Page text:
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Has the famous Pioneer anomaly been finally solved?

The Pioneer 10 spacecraft

The Pioneer 10 spacecraft. Courtesy Pioneer Project, ARC, NASA

Over the last decade or so one of the most intriguing mysteries in astronomy and physics has been the so-called, Pioneer anomaly. In the early 1970s NASA launched two spacecraft, Pioneer 10 and 11, towards the planets Jupiter and Saturn. Unlike most subsequent spacecraft on planetary missions, no course corrections needed to be applied and the spacecraft coasted for most of their journey to the planets and beyond. This allowed their motion to be studied in detail and in 1998 a group of scientists at NASA’s Jet Propulsion Laboratory (JPL) announced that both spacecraft have a slight acceleration that cannot be explained by gravitational forces from the Sun and the planets.

This anomalous acceleration, backwards towards the Sun, is small, approximately one ten billionth of the gravitational acceleration that we all live with on Earth. Intensive examination of the motion of the two Pioneer spacecraft since then has shown that the effect is real. It has given rise to much speculation including suggestions that our understanding of gravitation as put forward by Isaac Newton and refined by Albert Einstein is incorrect.

There have been some indications that the anomaly could at least be partially explained by a slight push from heat radiated by the spacecraft instruments. It seems that the radiation could be bouncing off the back of the spacecraft communication antenna that was always kept pointed back towards the Earth. In the last few years scientists at JPL, including Slava G. Turyshev and Viktor T. Toth, have been making an intensive study of the possibility. They have obtained some of the original spacecraft data and have been talking to some of the retired engineers who worked on the spacecraft over 40 years ago. From all this data they are building numerical models to see whether the heat from the instruments is sufficient to explain the anomaly.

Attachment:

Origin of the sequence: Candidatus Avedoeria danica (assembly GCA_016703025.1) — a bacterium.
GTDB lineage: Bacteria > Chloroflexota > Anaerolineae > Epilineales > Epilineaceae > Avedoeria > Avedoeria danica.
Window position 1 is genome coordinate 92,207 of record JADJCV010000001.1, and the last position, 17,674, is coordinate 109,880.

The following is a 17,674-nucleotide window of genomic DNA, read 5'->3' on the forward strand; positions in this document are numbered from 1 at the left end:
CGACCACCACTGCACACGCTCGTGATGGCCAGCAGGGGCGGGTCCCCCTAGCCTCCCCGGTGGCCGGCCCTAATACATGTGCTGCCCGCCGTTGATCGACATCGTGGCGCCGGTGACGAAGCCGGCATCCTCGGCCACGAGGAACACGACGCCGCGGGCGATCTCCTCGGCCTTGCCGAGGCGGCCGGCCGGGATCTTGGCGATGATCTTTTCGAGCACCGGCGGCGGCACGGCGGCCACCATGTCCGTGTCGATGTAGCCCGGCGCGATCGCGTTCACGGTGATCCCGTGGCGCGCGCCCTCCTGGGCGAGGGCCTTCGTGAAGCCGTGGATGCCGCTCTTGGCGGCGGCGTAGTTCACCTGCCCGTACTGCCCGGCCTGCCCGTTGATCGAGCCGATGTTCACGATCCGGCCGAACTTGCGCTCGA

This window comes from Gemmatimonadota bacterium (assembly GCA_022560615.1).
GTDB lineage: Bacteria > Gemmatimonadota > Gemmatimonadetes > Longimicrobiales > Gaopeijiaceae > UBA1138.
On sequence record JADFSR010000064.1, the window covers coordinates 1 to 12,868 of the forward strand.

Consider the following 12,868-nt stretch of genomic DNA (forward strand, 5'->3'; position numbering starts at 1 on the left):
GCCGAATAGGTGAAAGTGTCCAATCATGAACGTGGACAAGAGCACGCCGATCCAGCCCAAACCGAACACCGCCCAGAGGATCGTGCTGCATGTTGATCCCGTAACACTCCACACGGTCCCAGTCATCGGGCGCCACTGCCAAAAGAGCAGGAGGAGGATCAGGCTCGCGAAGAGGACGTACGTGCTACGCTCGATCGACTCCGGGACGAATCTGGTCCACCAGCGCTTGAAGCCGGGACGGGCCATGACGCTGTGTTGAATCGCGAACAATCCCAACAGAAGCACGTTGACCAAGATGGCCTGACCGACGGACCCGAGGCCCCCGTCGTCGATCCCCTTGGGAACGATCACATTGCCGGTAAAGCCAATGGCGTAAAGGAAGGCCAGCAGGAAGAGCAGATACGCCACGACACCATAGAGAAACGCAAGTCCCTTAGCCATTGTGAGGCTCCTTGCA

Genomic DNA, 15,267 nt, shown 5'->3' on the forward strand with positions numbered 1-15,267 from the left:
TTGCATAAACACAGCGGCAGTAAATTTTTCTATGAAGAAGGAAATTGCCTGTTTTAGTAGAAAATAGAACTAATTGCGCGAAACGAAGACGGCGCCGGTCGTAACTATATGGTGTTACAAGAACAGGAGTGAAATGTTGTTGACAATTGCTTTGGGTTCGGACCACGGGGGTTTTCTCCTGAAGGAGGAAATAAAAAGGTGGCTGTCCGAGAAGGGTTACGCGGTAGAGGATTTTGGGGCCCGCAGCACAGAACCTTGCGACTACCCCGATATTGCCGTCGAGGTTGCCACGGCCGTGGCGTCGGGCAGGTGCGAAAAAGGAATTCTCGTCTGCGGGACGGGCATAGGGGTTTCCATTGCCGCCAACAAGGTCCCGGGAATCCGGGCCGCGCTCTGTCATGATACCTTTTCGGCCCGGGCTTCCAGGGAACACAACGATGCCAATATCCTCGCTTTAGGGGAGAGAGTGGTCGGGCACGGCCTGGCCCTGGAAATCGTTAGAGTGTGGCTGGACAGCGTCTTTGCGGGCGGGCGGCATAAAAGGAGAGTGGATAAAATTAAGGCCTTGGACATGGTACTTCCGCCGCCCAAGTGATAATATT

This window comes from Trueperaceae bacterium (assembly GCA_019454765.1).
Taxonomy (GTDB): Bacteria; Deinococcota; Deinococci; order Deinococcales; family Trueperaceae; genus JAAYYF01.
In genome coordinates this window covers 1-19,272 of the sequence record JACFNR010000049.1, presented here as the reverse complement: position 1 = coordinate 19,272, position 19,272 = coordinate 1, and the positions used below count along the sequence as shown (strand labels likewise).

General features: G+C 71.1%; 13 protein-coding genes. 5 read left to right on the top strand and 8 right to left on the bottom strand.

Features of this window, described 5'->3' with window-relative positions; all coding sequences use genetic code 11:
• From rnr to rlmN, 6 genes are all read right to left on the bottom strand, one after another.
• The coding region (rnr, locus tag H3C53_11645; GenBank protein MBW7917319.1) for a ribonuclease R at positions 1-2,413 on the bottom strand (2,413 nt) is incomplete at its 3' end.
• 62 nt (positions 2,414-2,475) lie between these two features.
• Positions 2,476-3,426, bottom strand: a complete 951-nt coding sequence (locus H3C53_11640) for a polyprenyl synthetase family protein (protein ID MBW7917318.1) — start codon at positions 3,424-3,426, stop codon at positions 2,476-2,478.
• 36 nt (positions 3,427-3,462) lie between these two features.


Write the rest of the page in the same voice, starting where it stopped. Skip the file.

The plaque on both Pioneer 10 & 11 spacecraft

The plaque on both Pioneer 10 & 11 spacecraft indicating that it was launched by human beings on the third planet of a solar system. The location of the solar system is denoted through the periods of the pulsars (pulsating radio objects) in the vicinity. The late astronomer Carl Sagan of Cornell University designed the plaque. Courtesy Pioneer Project, ARC, and NASA

Now the JPL scientists seem to have been gazumped by a group from Portugal led by Frederico Francisco, who in an as yet unpublished paper, claim to have shown conclusively that the anomaly is due to the radiated heat. They conclude that, ‘In this study we have established a new method to model reflections of the Pioneer spacecraft thermal radiation
with an increased accuracy…’ and then go on to claim that, ‘With the results presented here it becomes increasingly apparent that, unless new data arises, the puzzle of the anomalous acceleration of the Pioneer probes can finally be put to rest.’

If they are right, this intriguing question has been solved in a most satisying way as it demonstrates that gravitational forces as currently understood are correct. It will be interesting though to see the reaction of the JPL scientists and the results of their, possibly more detailed, study.

2 responses to “Has the famous Pioneer anomaly been finally solved?

  • The weird location of “Plaque on Pioneer spacecraft is the biggest anomaly here! If aliens saw that, the they might thin the human species was a bit prudish and backwards civilisation.
    The same arguments just held prior to the launch, and it was agreed that we should not look like we are hiding anything of ourselves. The American religious right was not happy calling it a waste of taxpayers’ money sending smut into the universe.
    As Sagan said; “It is far better to grasp the Universe as it really is than to persist in delusion, however satisfying and reassuring.”

    • Hello Andrew. I was wondering if anyone would notice. If someone wants to see the image in its entirety they can click on the link provided on the caption.

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